Rickie Weeks Hot Streak Unmasked | Disciples of Uecker

Disciples of Uecker

We'd like to go to the Playoffs, that would be cool.

Rickie Weeks continued his scorching hot run at the plate in Tuesday’s 5-2 win over the Pirates. He went 1-1 as a pinch hitter and scored what turned out to be the winning third run of the game for the Brewers. Marco Estrada contributed yet another quality start for the team, which is one behind the Braves’ league leading 30 for the year. Carlos Gomez left the game with lower back tightness and is considered day-to-day.  Ryan Braun, playing in his first game since coming off the disabled list, made a pre-planned early exit from the game.

Going back to Weeks, though:

After posting a horrific .188/.257/.219 line in March and April in limited playing time, Weeks has been on fire lately. Thus far in the month of May, he is hitting an eye popping .692/.714/.769. It’s been quite the turnaround on the page, but if you’ve been watching the games you’ve probably noticed something a bit different about this hot streak than most Weeks Streaks: it’s been mostly absent of power. The one extra base hit in that streak came on a broken bat liner down the first base line that set up the winning run on Sunday, hardly the type of booming power that is generally associated with Weeks.

For the season, Weeks is now hitting .333/.388/.378, which really doesn’t look much of anything like his career .248/.346/.422 line. Walks and power have long been the main driving force of Weeks’ value at the plate, but this year it’s been all about his .389 batting average on balls in play. That’s so far beyond his career .303 BABIP that it’s practically screaming “unsustainable” at the top of its proverbial lungs.

So what exactly is going on here? It’s actually pretty simple, he’s just not hitting the ball in the air very much at all this year. Yes, coming into Tuesday, Weeks possessed the best line drive percent of his career, a robust 25.0% compared with 17.4% for his career overall. Line drives are excellent, because they have the best chance of resulting in a safe hit of any type of batted ball. On the other hand, those watching the games lately have probably noticed a lot of ground balls sneaking through the infield. That’s not your imagination, his 61.1% groundball rate is almost 15% higher than his career 46.6% number.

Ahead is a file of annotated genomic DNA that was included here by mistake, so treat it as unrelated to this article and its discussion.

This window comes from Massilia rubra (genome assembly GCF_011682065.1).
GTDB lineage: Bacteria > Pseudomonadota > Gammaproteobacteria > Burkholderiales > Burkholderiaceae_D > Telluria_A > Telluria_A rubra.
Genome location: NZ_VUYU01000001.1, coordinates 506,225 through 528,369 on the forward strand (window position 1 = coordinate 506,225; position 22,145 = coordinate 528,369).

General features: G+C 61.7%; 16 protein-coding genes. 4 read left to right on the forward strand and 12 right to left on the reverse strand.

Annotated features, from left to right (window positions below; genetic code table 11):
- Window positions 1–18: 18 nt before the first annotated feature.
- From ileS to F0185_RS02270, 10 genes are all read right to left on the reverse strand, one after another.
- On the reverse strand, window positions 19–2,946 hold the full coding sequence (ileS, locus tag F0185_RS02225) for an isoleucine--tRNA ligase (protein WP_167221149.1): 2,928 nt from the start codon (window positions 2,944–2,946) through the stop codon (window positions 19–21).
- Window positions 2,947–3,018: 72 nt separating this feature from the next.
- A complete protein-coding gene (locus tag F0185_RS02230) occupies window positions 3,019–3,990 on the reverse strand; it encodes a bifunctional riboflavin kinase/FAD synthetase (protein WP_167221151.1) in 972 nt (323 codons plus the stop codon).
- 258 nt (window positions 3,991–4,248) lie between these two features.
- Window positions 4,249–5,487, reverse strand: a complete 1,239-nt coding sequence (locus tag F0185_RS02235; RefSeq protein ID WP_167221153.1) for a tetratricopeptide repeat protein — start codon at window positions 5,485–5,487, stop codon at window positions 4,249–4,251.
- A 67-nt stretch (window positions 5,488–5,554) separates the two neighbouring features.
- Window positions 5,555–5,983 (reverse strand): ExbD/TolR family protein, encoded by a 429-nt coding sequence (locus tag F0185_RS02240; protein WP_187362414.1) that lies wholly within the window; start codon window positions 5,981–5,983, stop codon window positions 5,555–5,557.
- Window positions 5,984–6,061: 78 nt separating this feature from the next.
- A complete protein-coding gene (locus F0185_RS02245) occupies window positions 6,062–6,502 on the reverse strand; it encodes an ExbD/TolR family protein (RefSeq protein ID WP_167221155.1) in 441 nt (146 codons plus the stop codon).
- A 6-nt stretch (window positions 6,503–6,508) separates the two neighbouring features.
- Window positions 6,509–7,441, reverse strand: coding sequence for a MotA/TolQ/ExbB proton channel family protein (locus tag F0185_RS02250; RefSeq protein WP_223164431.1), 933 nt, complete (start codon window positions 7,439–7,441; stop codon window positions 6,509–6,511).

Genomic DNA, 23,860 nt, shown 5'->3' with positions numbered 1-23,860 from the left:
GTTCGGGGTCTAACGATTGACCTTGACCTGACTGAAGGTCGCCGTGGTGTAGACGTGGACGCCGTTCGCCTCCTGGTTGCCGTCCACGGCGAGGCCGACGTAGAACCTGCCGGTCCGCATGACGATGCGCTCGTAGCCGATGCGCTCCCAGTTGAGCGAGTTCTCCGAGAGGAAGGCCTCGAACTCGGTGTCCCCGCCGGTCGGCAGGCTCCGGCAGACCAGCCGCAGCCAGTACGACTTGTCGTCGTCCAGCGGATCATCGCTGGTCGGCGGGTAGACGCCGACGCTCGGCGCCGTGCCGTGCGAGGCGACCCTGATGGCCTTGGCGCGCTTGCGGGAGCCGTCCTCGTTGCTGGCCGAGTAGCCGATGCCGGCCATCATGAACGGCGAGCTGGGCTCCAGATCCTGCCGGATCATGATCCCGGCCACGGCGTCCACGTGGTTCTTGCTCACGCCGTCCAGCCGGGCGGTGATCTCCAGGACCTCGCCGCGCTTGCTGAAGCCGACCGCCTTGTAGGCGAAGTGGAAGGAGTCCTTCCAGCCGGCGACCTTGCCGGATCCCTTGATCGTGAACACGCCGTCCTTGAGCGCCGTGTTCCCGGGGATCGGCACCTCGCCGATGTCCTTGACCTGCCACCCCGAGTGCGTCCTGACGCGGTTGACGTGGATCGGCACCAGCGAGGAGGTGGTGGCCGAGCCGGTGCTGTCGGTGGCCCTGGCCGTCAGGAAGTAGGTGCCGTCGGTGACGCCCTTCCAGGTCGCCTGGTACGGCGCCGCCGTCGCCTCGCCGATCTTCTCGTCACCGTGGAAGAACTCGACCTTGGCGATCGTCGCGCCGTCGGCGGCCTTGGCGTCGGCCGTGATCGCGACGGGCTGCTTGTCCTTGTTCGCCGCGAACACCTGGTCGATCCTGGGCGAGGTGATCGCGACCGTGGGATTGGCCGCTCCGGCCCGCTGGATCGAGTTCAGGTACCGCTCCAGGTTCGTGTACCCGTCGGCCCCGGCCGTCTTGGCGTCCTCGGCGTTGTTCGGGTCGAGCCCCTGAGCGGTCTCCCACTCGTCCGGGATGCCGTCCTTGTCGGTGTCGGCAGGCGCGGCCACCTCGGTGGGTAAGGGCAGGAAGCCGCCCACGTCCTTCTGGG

The real eye popping number is just how drastically Weeks’ number of fly balls has fallen off. He’s down to 13.9% from a career mark of 36.1%. It’s hard to hit the ball out of the park if you’re not hitting many fly balls, though Weeks is capable of hitting line drives out of the park from time to time. This run of everything sneaking through the infeild isn’t going to last forever, and when it stops Weeks will need to start hitting more balls in the air to make up for the difference.

Whether or not Weeks is capable of doing that at this point is an open question. I should probably disclose (for those of you that don’t follow me on twitter @RDTopp) that I am a huge Rickie Weeks apologist. I always have been and, at least to an extent, I always will be. The one current Brewers jersey that I own is 23. That being said, I’m not overly optimistic about it at this point.

Aging players often see rises in their ground ball rates, and this may be a case of all those injuries catching up with Weeks and forcing a real physical decline in his abilities. I do expect to see some rise in his fly ball rate as the season goes on and a decline in the number of grounders, but I also wouldn’t expect him to stay so far above his career numbers in the line drive department.

If there is a team out there still mired in the dark ages of analysis that is willing to buy the current batting average of Weeks as being sustainable, then the team should definitely take what they can get for him now and move on. Chances are pretty good, though, that no one else is really being fooled by this either. If that’s the case, then they might as well just ride this as long as it lasts and let Weeks do some work against some of the left-handed starters coming up on the schedule.

The Brewers need to just take what they can get for or from him at this point, but really start looking at other options for a right-handed middle infielder to spell Scooter Gennett against lefties. Chances are good they’re going to need a contingency plan sometime this summer. As painful as it is for me to type the words, time is probably running short for Weeks in Milwaukee. #TeamRickie forever, though.

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